Singapore’s Republic Polytechnic is revamping the way its students learn.
It plans to build a smart campus, using sensors and data analytics to provide students with information tailored to their needs. It is changing its online learning tools so that students can take courses offered by other polytechnics.
Its Chief Information Officer, Neo Yong Chiang tells GovInsider more.
What technology are you most excited about in 2016?
The Internet of Things (IoT), as it is the building block to many possibilities, including driving more intuitive services and improving work efficiency. It is the rethinking of how corporate IT works, and how we can deliver services to public users.
One example is to detect a student’s presence at a certain location and remind them to attend a seminar conducted nearby, or to submit their assignment work.
IoT is essentially just the touch point for users, because behind the whole setup are the analytics, cross system integration and interfaces that we need to design and build.
How does Smart Nation affect your agency?
Internally, we are reviewing how to make our campus “smarter”. A taskforce has been formed and discussions are is still ongoing. Leveraging IoT, we are also looking at the next generation of service delivery, not because others are doing so, but because we believe it has potential to be the next big thing.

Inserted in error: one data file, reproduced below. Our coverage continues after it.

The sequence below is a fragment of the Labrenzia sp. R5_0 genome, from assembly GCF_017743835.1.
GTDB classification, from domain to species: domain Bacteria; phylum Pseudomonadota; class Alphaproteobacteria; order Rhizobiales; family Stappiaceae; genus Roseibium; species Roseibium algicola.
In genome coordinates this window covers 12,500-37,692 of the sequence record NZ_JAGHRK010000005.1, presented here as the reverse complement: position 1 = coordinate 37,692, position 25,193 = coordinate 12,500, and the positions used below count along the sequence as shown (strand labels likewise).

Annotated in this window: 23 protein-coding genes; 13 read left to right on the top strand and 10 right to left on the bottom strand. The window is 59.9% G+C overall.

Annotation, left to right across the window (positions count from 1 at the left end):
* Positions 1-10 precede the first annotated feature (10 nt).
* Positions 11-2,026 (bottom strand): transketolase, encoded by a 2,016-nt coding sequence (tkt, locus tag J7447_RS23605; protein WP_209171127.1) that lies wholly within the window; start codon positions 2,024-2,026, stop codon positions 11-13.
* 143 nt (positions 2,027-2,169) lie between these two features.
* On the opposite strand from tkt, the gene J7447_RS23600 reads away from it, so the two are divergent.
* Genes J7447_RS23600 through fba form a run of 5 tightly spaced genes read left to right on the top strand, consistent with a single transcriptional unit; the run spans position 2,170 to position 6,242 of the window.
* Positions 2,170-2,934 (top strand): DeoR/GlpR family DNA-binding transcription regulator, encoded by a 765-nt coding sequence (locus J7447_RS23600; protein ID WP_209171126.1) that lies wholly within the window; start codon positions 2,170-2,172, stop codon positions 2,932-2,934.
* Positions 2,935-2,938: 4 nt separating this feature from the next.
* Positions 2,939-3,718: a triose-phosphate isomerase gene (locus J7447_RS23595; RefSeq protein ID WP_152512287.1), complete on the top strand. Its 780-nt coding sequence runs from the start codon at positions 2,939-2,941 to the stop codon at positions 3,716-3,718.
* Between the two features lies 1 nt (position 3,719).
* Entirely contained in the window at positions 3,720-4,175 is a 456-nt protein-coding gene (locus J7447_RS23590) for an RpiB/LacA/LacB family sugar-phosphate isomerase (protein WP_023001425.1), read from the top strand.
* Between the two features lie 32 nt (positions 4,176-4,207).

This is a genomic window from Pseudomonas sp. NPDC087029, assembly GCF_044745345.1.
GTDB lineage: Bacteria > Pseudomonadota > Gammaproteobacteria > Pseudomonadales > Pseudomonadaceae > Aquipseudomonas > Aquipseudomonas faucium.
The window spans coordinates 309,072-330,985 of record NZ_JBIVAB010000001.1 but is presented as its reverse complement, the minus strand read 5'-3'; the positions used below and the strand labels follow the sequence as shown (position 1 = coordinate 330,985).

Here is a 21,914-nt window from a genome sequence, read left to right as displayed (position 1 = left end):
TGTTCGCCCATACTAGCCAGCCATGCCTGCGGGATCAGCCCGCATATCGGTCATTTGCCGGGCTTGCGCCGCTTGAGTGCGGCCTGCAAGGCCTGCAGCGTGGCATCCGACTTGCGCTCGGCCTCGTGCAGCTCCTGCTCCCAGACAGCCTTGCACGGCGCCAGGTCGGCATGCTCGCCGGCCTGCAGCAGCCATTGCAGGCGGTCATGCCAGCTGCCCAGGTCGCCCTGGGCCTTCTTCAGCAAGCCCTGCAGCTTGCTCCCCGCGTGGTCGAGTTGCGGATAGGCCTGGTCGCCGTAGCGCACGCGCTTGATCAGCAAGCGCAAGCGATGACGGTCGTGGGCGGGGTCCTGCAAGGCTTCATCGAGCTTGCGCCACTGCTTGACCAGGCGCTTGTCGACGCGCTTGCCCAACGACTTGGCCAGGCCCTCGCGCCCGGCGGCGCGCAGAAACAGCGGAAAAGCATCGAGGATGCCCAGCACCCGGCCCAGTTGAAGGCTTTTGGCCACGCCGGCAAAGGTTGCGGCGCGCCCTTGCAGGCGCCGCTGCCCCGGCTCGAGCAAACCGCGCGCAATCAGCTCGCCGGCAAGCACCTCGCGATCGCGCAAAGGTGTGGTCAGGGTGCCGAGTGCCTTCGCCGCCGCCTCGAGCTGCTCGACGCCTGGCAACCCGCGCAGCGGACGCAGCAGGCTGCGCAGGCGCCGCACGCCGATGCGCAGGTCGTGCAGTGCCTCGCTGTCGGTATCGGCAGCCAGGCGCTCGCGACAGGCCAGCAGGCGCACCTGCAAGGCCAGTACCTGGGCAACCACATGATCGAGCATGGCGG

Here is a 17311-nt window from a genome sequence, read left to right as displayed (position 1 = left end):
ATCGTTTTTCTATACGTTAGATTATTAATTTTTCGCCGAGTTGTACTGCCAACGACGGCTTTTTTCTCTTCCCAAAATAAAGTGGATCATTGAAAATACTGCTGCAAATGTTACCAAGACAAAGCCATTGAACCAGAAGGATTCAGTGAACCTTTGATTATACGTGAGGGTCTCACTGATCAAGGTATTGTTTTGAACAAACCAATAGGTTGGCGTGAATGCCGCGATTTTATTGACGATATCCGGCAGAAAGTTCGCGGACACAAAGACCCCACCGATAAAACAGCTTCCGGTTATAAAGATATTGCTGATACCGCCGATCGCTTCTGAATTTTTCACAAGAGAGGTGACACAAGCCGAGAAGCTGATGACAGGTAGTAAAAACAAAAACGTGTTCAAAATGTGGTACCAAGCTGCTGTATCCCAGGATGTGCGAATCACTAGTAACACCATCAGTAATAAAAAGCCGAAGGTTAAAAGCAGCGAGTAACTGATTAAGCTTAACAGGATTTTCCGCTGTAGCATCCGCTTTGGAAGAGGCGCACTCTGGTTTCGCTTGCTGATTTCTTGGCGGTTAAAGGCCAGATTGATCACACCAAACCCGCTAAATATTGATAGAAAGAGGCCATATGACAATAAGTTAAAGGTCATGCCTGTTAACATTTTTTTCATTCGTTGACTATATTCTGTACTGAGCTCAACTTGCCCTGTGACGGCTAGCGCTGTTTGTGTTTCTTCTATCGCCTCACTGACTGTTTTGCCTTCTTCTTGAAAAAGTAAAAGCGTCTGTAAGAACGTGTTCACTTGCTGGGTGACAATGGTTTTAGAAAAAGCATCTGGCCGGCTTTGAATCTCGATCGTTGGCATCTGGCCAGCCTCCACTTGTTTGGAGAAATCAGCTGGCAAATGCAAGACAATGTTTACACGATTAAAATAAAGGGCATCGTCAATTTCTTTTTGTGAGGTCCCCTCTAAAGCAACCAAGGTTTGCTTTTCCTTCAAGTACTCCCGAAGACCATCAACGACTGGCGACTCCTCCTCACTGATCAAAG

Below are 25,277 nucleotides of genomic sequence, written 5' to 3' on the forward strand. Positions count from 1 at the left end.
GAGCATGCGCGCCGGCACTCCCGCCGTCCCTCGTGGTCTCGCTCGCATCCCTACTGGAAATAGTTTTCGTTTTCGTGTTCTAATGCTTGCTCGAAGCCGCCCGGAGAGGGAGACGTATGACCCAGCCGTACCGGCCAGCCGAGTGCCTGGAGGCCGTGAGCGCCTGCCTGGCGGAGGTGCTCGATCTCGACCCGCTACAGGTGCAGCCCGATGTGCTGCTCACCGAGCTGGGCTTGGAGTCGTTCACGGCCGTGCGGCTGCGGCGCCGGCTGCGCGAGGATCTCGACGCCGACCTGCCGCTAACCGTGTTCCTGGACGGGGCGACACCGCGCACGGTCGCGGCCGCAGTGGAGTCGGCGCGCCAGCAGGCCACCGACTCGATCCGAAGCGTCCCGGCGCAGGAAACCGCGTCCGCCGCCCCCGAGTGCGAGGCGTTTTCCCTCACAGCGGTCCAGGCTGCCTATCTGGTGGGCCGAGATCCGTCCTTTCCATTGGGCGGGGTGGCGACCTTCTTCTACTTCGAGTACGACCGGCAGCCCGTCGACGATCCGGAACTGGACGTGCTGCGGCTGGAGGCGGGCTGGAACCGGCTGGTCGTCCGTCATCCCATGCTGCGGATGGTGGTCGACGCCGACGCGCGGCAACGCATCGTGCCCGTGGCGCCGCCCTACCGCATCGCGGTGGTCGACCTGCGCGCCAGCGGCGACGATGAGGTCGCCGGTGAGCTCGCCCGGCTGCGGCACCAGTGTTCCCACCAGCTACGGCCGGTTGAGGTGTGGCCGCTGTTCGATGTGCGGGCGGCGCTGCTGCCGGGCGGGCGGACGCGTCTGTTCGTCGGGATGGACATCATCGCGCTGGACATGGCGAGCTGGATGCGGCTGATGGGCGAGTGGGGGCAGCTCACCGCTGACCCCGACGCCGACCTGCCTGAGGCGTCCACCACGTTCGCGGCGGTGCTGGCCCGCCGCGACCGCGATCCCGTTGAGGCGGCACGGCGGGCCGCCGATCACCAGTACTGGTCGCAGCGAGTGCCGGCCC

What is the biggest challenge that you had to overcome in 2015?
We are trying to fill our positions in various IT roles which includes infrastructure management, security and policies management, ICT project management, developers in .net and MS sharepoint. So, the ability to get the right people to work on the IT projects remains an important issue to be addressed to ensure smooth project rollout.
What is your key priority in 2016?
This is unique to Republic Polytechnic – which is to upgrade our existing learning management systems. It is timely as we embark on the new generation of computing, levering on social media driven behaviour, cloud and hopefully IoT as well.
We are also reviewing our infrastructure to be prepared for the IoT era which will include video analytics. Polytechnics in Singapore are coming together to jointly implement a common learning environment for our students. In this way, our students will benefit from the curriculum of up to five polytechnics.
Where did you work before you joined your current agency?
I was with the Infocomm Development Authority of Singapore (IDA), taking charge of government-wide programmes and initiatives. Prior to IDA, I was with the Economic Development Board (EDB) for a good 11 years. My other past working experience was in the banking and transport industry in the private sector.
As a lighter question, how do you like to unwind after a long week at work?
I enjoy having a glass of fine wine with my wife.
This is an ongoing series of interviews with Singapore CIOs, outlining their top priorities over the coming year.